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How Coast finally warmed to ‘strangers on the beach’

Independent and FREE – 2021 Best Online Publication (Qld Country Press)

How Coast finally warmed to ‘strangers on the beach’

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Tourism turmoil: how the Coast finally warmed to 'strangers' on its beaches and prospered

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There was a love-hate relationship with tourists, cynically labelled “terr-ourists” by locals in the 1970s, before the tourism industry was accepted as the region’s lifeblood.

Cars and caravans jamming the two-lane highway between the Coast and Brisbane every Friday night and Sunday afternoon; getting caught behind “rubber necks” travelling at 20mph in a 60mph zone; “strangers on the beach”; and a shortage of parking spots at favourite haunts were just some of the gripes among the locals who wanted to lock up their part of paradise.

But while many of the good folk who had grown up on the Sunshine Coast jealously protected their turf, the city fathers and businesspeople who recognised there was a buck to be made in accommodating, feeding and entertaining holidaymakers, were keen to keep the hordes coming.

The ink was still drying on the freshly rebranded North Coast when the push began to establish tourism as the industry of the future.

Victorians were encouraged to leave the chill and come to Queensland for the Winter Bowls Carnival, Sydneysiders were lured by the warmth of pristine beaches and rivalry with the Gold Coast was ramped up with the promise of escape from glitz and high-rise.

Within months of the Sunshine Coast being officially named in August 1967, the constitution of the Sunshine Coast Promotion Bureau was adopted in March 1968.

It was a simple document.

Its nine objectives included “to promote in every respect the development of Shires of Landsborough, Maroochy and Noosa”, “To collect, compile and process information appertaining to primary and secondary industries, commercial interests and tourism” and “to explore the possibilities of establishing new industries and expanding industries based on local facilities and raw materials.”

In his first annual report in March 1969, chairman Peter Sharpe (who became a Noosa Shire councillor in 1973) said the Tourist Industry Sub-Committee was investigating “many items” including creation of an artificial reef off Mudjimba Island.

Litter was a concern and it was decided that Landsborough and Maroochy should follow Noosa’s lead in having honorary wardens to keep the streets clean.

The big event though, was planning festivities for the opening of the new Mooloolaba Harbour.

In April 1968, the tourist sub-committee had almost completed all arrangements for the first-ever familiarisation tour by travel agents from Sydney and Melbourne. It was deemed a great success with 14 representatives of southern travel agencies given a three-day tour of the Sunshine Coast by bureau members.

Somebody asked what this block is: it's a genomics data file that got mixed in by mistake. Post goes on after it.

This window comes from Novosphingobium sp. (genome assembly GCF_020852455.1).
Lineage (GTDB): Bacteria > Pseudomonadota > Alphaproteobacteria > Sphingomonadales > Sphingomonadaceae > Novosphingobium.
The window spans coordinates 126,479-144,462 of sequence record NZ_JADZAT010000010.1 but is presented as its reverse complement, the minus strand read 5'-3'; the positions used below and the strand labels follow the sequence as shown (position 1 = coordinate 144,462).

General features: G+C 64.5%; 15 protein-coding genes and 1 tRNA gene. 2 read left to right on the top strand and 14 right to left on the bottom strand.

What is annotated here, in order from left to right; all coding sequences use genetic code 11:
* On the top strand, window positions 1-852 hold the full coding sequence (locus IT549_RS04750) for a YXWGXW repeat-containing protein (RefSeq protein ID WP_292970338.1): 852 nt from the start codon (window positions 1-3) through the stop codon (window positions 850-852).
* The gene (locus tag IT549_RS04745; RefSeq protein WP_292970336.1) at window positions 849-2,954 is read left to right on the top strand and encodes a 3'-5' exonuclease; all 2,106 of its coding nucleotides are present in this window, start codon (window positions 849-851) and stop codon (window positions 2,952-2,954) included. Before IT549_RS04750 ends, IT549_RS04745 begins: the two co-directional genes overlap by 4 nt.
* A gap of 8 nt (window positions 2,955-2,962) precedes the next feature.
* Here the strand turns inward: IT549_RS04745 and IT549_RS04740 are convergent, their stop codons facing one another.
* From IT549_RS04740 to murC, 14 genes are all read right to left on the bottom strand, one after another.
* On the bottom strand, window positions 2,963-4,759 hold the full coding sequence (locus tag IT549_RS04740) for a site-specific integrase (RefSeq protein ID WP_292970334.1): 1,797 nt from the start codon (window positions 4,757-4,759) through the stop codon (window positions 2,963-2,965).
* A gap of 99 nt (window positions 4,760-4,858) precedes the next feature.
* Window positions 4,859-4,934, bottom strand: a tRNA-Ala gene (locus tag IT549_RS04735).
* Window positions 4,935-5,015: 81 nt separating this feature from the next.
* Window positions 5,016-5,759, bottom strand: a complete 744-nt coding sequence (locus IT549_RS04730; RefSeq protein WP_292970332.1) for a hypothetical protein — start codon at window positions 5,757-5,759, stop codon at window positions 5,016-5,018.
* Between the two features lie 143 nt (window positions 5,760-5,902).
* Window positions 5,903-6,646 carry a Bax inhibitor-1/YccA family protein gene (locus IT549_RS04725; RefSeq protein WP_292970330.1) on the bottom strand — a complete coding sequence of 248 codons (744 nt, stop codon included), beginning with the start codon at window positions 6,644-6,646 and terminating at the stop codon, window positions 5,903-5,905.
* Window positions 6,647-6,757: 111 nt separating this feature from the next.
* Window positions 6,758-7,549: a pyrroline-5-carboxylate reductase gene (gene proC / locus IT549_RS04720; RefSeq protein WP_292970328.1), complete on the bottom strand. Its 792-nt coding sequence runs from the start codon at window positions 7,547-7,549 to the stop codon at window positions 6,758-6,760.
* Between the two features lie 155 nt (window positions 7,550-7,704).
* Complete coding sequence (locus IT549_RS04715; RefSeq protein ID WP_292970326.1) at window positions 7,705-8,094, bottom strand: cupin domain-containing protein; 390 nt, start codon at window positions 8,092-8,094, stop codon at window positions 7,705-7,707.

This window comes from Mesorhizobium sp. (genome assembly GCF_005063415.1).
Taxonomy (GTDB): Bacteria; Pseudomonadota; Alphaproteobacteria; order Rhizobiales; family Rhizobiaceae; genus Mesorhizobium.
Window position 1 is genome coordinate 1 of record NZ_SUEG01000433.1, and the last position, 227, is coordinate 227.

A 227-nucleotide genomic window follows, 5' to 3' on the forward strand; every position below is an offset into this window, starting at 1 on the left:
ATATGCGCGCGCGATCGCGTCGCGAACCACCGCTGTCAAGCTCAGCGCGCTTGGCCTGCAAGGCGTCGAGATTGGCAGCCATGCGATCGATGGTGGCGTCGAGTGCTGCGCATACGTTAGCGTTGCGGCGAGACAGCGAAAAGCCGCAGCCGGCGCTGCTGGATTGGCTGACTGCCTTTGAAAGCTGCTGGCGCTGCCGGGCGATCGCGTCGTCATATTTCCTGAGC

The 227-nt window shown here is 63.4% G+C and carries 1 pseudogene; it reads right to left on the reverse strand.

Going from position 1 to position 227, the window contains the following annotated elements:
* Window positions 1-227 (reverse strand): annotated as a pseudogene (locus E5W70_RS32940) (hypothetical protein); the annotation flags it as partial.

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By September 1968, the promotion bureau’s membership had climbed to 153 and in November, the Post Master General’s department (PMG) approved the use of postmark designed by the bureau to advertise the Sunshine Coast.

It was overprinted on all outgoing mail through the Nambour post office in February, May and September 1969.

In closing his report, Mr Sharpe noted, “We have a tremendously difficult task ahead of the Bureau in promoting this Sunshine Coast right throughout Australia. In parts of Australia we are not even known, and this is detrimental to our future.

“Statistics are available that prove conclusively the fact that the tourist dollar benefits everyone in the community.”

Since then, there have been various catchphrases, such as “Brisbane’s Sunshine Coast” – to capitalise on Expo 88, followed by “Queensland’s Sunshine Coast Reserved for Australian Holiday Makers” in 1989. That lasted less than a fortnight because of its racist overtones.

In 1992, the marketing strategy targeted the “active families, luxury seekers and stimulus seekers” exhorting the people of Sydney, Melbourne, Canberra, Hobart, New Zealand and Japan to visit “Perfect Queensland – the Sunshine Coast.”

In 1996, came the strikingly simple promotional campaign “Sunshine Coasting” addressing location, lifestyle and what to do.  It targeted those who travelled outside peak period and tended to spend more on their holidays – double income no kids, mid-lifers no dependents and pre-school families in Sydney, Melbourne and Brisbane.

One of the biggest issues faced by those wanting to promote tourism was the innate parochialism, the “they get more than we do” attitude of the three shires. That was briefly resolved with the formation of the Sunshine Coast Regional Council in 2008, until Noosa went its own way again in 2013.

This flashback is brought to you by Sunshine Coast journalist and history writer Dot Whittington, also the editor of Your Time Magazine.

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